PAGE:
A good example is a proprietary feature of SmartyAds DSP adaptive CPM, which learns how to keep the CPM competitive enough to win in the auctions, yet low enough to prevent overspending.
More so, the platform can even solve the problem of adapting the creative sizes to the right resolutions (the creative size adaptation feature on SmartyAds is called Autoresize). This way, there's no need to worry about the quality worsening of the creative that appears on different types of user screens. The sizes will be adjusted automatically to suit each type of device.
Those are the key benefits of B2B programmatic advertising.
Challenge 4 — Accurate performance measurement
B2B advertisers are spending huge internal resources as they place ads on different fragmented media. Counting their performance appears to be even more difficult as it requires a lot of time and various tools for measurement and attribution.
Solution: measuring performance on a single platform
Programmatic advertising makes it easy for advertisers to measure the performance of their campaigns across different channels and even on per campaign and per-creative basis.
As advertisers buy ad space online, they can measure the number of views, see the win rate over time, and discover how many clicks were achieved after serving programmatic ads.
Challenge 5 — Approaching stakeholders and decision-makers
According to Statista, the Covid-19 pandemic has caused 57% of vendors to experience longer sales cycles, primarily due to the involvement of multiple decision-makers in the buying process.
This can result in prolonged periods spent at each stage of the sales funnel, making it challenging to determine when to push or hold back.
Solution: crafting individualized campaigns and programmatic ads
The solution to moving prospects through the funnel is to focus on nurturing them, providing value, responding to their needs, and creating a personalized experience.
Additionally, targeting only the decision-maker can sometimes prolong the decision-making cycle, so it is essential to craft individual advertising campaigns for each segment of decision-makers while leveraging their audience persona.
Programmatic advertising makes it easy for advertisers to manage multiple ad exchanges, as well as multiple channels and ad formats. These ad exchanges communicate with certain SSPs and, thus, publishers. With diverse campaigns directed towards certain audience personas, advertisers can easily reach the right audiences on the right ad inventory.
Challenge 6 — Cutting through the noise
In the modern sales environment, getting heard is the number one task; the market is oversaturated, and for that reason, this is so difficult.
In fact, only 21.5% of sales emails are getting opened, and if you believe reaching out by phone is easier, think again, as it takes an average of eighteen calls to connect with a potential buyer.
Reaching out to prospects is challenging, but capturing their attention, encouraging them to read your message, and prompting a response are even harder.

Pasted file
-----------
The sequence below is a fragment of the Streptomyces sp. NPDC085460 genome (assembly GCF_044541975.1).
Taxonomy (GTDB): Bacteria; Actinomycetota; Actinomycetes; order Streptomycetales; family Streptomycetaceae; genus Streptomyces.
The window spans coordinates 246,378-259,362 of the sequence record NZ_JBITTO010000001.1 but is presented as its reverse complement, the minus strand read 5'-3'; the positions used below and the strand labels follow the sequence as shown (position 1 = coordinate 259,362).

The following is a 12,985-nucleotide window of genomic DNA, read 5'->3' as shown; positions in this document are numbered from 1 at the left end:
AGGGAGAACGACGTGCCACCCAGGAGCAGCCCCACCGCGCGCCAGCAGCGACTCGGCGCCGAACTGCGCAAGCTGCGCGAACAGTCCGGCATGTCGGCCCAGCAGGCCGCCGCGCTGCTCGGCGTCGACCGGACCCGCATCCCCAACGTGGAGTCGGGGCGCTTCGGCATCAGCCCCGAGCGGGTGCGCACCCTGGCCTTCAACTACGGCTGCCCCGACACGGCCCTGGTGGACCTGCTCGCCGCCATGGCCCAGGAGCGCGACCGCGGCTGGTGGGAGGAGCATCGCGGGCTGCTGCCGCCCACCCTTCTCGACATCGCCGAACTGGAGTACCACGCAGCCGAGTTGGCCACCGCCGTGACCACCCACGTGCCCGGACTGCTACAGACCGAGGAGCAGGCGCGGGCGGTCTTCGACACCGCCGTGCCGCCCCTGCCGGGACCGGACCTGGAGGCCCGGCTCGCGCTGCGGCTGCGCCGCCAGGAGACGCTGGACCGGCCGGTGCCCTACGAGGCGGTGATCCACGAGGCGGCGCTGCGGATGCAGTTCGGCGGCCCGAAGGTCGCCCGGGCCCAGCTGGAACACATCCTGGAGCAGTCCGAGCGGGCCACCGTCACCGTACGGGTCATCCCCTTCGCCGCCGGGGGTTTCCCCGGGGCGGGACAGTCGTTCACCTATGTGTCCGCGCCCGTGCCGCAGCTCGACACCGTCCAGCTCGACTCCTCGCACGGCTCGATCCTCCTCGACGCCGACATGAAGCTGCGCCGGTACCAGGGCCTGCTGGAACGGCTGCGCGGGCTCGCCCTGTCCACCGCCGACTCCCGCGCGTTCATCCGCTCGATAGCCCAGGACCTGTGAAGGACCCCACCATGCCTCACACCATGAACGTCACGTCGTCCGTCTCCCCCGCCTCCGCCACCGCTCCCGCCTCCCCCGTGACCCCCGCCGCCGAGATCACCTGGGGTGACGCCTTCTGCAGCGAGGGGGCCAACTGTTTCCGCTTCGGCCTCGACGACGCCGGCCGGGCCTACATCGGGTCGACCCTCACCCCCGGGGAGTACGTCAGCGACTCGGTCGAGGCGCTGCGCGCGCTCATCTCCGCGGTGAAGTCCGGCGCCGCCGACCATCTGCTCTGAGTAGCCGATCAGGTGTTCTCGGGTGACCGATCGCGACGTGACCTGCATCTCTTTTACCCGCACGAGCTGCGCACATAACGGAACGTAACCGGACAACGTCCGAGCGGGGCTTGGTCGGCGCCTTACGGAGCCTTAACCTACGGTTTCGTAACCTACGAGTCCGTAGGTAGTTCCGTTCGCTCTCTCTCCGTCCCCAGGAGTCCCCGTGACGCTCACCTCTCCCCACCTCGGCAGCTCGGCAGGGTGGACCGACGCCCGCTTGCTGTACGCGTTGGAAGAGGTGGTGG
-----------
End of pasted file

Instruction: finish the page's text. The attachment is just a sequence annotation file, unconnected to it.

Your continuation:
Solution: using the right targeting options
To combat this, it's essential to leverage the value you offer and utilize it to provide prospects with high-quality programmatic ads and a personalized experience.
Adopt precise targeting methods and steer clear of generic messaging. Most importantly, remember that the goal is to establish genuine and lasting relationships with potential customers.
Challenge 7 — Selecting the best inventory
When hunting for ad inventory, programmatic advertising can be your best friend. Programmatic buying can really offer access to the widest range of inventory. Modern platforms are also thoroughly protected from ad fraud (a frequent concern of advertisers).
Solution: using RTB and programmatic direct
B2B programmatic advertising has a lot of options when it comes to inventory selection. For example, in automated RTB auctions, you can be sure that your ads will be served on different suitable and well-vetted websites across the globe.
If you are searching for exclusive inventory, you can use programmatic direct deals or private marketplace deals. With programmatic direct, advertisers can be more confident regarding where their ads are placed and for what cost. That's the main strength of programmatic advertising — the varied choice.
Challenge 8 — Insufficient data
Just 46% of sales representatives have adequate data insights and lack data to compose comprehensive user profiles.
Solution: using DMP
To maximize the benefits, it is important to align your sales and marketing efforts, determine the information you need to gather and establish an efficient method for storing and updating the data.
Programmatic advertising/programmatic buying is an instrument that will help to make your campaigns data-driven, as data is the main component used for buying and selling ads in programmatic marketing.
Plus, programmatic advertising platforms like DMP allow you to effectively gather and segment the data and use it to make targeting super precise. Find B2B programmatic advertising vendors that provide DMP services and can give you valuable advice on utilising all useful leverages of it.
To sum up
Programmatic advertising/programmatic marketing is a universal tool for B2B marketers as it effectively raises brand awareness — a part without which effective sales in B2B are impossible.
Today we've reviewed 8 common challenges of B2B businesses and discovered how programmatic advertising could address them all.
Do you want to overcome those challenges as well? Register at SmartyAds DSP!
Irina Kovalenko, CMO of SmartyAds